A tropical bathroom makeover
Sarah King – @lifewiththekings_ on Instagram – is a commercial interior designer and her husband Toby is a service advisor for BMW. The pair live in a three bedroom 1930s house in West Sussex. Their plan for the tropical bathroom makeover was to extend and revamp the room, taking space from the adjacent guest bedroom to enable them to fit a freestanding bath and generous shower in.
What was the original bathroom like?
We’re first-time buyers and were excited by the potential of this scruffy house, but we knew there would be plenty of work to do to get it just right. The tatty bathroom had an electric shower over a plastic bath, grubby tiles and exposed pipework. The room also felt really hemmed in – the toilet was so close to the wall that you’d bang your arm!
Did you have any initial design ideas?
We knew straight away we wanted to pinch space from the guest bedroom, as I love a bath and Toby prefers a shower, and there wasn’t room for both. I drew a scaled drawing and worked out that even by taking a metre of space from the room next door, we could still fit in a king-size bed, but it would make a massive difference to the bathroom.
What were your plans for the layout?
Originally, we thought we’d place a large walk-in shower where we extended, but then decided it wasn’t a good use of space. We both love the look of a freestanding bath, and this led us to the eye-catching feature wall behind. The shower cubicle is on the other side, so it isn’t in the way of the door, and is curved to make the room feel more open.
How did you want the bathroom to look and feel?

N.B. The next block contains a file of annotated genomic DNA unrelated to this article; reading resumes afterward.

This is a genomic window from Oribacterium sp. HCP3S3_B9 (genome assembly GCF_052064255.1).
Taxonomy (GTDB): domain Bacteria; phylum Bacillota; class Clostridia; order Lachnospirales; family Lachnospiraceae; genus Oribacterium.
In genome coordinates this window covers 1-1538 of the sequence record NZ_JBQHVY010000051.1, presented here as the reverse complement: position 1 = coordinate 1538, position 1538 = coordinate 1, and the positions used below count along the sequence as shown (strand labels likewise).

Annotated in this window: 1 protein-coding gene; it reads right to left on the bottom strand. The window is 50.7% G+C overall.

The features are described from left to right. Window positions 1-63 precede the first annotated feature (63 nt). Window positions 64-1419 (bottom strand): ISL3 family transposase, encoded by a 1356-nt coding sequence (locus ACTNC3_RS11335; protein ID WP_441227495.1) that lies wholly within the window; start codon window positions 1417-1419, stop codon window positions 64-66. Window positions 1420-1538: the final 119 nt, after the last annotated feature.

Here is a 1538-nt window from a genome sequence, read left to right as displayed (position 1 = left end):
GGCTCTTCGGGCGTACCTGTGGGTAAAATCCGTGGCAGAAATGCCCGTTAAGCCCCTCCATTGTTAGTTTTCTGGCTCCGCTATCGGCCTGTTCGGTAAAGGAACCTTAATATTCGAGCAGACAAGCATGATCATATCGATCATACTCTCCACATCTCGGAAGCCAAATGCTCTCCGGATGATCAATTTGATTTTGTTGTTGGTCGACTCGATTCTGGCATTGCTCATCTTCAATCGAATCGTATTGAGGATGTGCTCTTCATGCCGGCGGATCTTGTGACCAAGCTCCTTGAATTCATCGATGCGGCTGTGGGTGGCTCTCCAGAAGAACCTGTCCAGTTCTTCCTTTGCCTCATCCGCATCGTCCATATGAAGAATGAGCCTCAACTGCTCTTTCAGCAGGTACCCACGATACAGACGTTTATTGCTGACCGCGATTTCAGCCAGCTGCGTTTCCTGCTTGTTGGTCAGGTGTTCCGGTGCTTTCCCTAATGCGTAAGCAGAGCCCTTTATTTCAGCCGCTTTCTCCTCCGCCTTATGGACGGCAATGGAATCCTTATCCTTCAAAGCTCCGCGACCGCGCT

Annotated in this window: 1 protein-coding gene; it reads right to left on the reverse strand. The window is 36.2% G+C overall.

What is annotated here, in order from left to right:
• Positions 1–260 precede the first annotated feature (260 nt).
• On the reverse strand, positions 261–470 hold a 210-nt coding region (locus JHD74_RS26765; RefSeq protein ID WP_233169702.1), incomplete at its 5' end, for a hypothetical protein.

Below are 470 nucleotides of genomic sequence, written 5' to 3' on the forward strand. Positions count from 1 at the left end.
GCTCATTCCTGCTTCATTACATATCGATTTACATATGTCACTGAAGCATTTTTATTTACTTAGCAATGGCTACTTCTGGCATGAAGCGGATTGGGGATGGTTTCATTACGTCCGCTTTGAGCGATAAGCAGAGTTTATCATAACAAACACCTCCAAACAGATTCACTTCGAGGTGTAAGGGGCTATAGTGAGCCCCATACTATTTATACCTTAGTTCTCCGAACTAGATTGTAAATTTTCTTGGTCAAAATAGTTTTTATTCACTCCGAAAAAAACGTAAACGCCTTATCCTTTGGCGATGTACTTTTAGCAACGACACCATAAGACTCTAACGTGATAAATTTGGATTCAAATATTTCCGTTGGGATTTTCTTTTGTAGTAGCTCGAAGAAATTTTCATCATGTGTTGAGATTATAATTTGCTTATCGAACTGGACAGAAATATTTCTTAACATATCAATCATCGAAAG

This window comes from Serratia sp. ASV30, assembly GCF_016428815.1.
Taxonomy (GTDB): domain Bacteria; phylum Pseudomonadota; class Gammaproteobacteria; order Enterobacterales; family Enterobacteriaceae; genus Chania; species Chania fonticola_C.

We wanted a sense of escapism and luxury; a room we could both use at the same time to relax. So our focus was on a gorgeous bath and a generous shower with brushed-gold fittings.
Why did you choose a patterned wallpaper, rather than tiles?
We are both into design and don’t always want to play by the rules! At work we often use premium vinyl wallpaper in hotels, because it’s hardwearing and easy to clean. Photowall has hundreds of images and makes vinyl wallpaper to bespoke sizes, so we found a fabulous tropical scene, and I cropped the image so the focal point sits in the centre of our wall.
Did you do any of the work yourselves?
A builder moved the wall; Toby’s uncle, who is a plumber, did all the pipework, and we did the rest ourselves. We’d never done tiling before, but we figured out that using a wooden batten to create a level point above the first line of tiles meant that everything above would be perfectly straight. We then cut the tiles to fit the gap below, and it seems to have worked!
Were there any challenges?
As this is our only bathroom, we had to go to my parents’ house nearby to use theirs while we were doing the work. We also had to move the toilet cistern to tile, but it slipped and smashed, sending water into the kitchen below. Fortunately, Toby managed to source a replacement for just £35.
How did you manage the costs?
A budget of £5,000 meant not skimping on anything. The challenge was staying within the budget by shopping in sales and using email discounts, and checking the quality with product reviews. We saved £850 just by waiting for the bath to go on sale. In the end, we only spent a grand total of £3,300, including building materials and paying Toby’s uncle.
Are you pleased with the result?
We can hardly believe it’s our bathroom! The wallpaper is a stand-out feature, and we’re so proud of our tiling. We’re looking forward to being able to show it off to friends and family.
- Sanitaryware, £884
- Shower, £845
- Taps, £225
- Tiles, £450
- Radiator, £53
- Accessories, £53
TOTAL SPEND: £2,510
- Research reveals the biggest bathroom trends of 2021
- 5 brilliant bathroom wallpaper looks from Instagram
- Free magazine: Read your new Kitchen & Bathroom special